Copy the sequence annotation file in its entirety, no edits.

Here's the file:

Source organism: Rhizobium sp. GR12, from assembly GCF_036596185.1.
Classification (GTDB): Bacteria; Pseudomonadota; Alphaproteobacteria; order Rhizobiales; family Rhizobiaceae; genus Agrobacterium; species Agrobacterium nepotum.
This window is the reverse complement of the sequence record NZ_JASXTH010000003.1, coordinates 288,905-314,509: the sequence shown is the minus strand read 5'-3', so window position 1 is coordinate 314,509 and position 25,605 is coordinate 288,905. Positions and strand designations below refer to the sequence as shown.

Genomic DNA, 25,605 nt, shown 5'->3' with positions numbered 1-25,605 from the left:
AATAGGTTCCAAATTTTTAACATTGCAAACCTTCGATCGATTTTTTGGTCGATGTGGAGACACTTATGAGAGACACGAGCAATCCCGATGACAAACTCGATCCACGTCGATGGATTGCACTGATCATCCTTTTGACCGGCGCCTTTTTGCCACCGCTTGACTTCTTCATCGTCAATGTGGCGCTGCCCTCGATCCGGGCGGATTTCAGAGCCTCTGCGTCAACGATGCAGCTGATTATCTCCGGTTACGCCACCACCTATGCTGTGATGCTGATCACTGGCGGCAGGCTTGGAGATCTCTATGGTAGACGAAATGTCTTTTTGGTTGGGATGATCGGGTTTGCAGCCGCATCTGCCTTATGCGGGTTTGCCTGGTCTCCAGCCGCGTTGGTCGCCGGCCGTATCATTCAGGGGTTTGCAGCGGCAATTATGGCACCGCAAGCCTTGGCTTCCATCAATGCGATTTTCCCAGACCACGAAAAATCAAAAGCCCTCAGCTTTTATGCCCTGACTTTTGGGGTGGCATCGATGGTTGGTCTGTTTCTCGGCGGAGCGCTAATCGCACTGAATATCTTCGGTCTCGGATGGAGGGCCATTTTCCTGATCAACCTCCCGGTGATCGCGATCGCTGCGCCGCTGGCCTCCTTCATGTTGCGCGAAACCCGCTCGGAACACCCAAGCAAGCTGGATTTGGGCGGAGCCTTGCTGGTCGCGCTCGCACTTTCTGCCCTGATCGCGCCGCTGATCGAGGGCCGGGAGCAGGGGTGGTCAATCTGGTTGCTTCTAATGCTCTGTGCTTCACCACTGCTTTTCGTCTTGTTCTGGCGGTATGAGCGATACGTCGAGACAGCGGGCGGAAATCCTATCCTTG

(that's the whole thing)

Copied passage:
Source organism: Rhizobium sp. GR12, from assembly GCF_036596185.1.
Classification (GTDB): Bacteria; Pseudomonadota; Alphaproteobacteria; order Rhizobiales; family Rhizobiaceae; genus Agrobacterium; species Agrobacterium nepotum.
This window is the reverse complement of the sequence record NZ_JASXTH010000003.1, coordinates 288,905-314,509: the sequence shown is the minus strand read 5'-3', so window position 1 is coordinate 314,509 and position 25,605 is coordinate 288,905. Positions and strand designations below refer to the sequence as shown.

Genomic DNA, 25,605 nt, shown 5'->3' with positions numbered 1-25,605 from the left:
AATAGGTTCCAAATTTTTAACATTGCAAACCTTCGATCGATTTTTTGGTCGATGTGGAGACACTTATGAGAGACACGAGCAATCCCGATGACAAACTCGATCCACGTCGATGGATTGCACTGATCATCCTTTTGACCGGCGCCTTTTTGCCACCGCTTGACTTCTTCATCGTCAATGTGGCGCTGCCCTCGATCCGGGCGGATTTCAGAGCCTCTGCGTCAACGATGCAGCTGATTATCTCCGGTTACGCCACCACCTATGCTGTGATGCTGATCACTGGCGGCAGGCTTGGAGATCTCTATGGTAGACGAAATGTCTTTTTGGTTGGGATGATCGGGTTTGCAGCCGCATCTGCCTTATGCGGGTTTGCCTGGTCTCCAGCCGCGTTGGTCGCCGGCCGTATCATTCAGGGGTTTGCAGCGGCAATTATGGCACCGCAAGCCTTGGCTTCCATCAATGCGATTTTCCCAGACCACGAAAAATCAAAAGCCCTCAGCTTTTATGCCCTGACTTTTGGGGTGGCATCGATGGTTGGTCTGTTTCTCGGCGGAGCGCTAATCGCACTGAATATCTTCGGTCTCGGATGGAGGGCCATTTTCCTGATCAACCTCCCGGTGATCGCGATCGCTGCGCCGCTGGCCTCCTTCATGTTGCGCGAAACCCGCTCGGAACACCCAAGCAAGCTGGATTTGGGCGGAGCCTTGCTGGTCGCGCTCGCACTTTCTGCCCTGATCGCGCCGCTGATCGAGGGCCGGGAGCAGGGGTGGTCAATCTGGTTGCTTCTAATGCTCTGTGCTTCACCACTGCTTTTCGTCTTGTTCTGGCGGTATGAGCGATACGTCGAGACAGCGGGCGGAAATCCTATCCTTG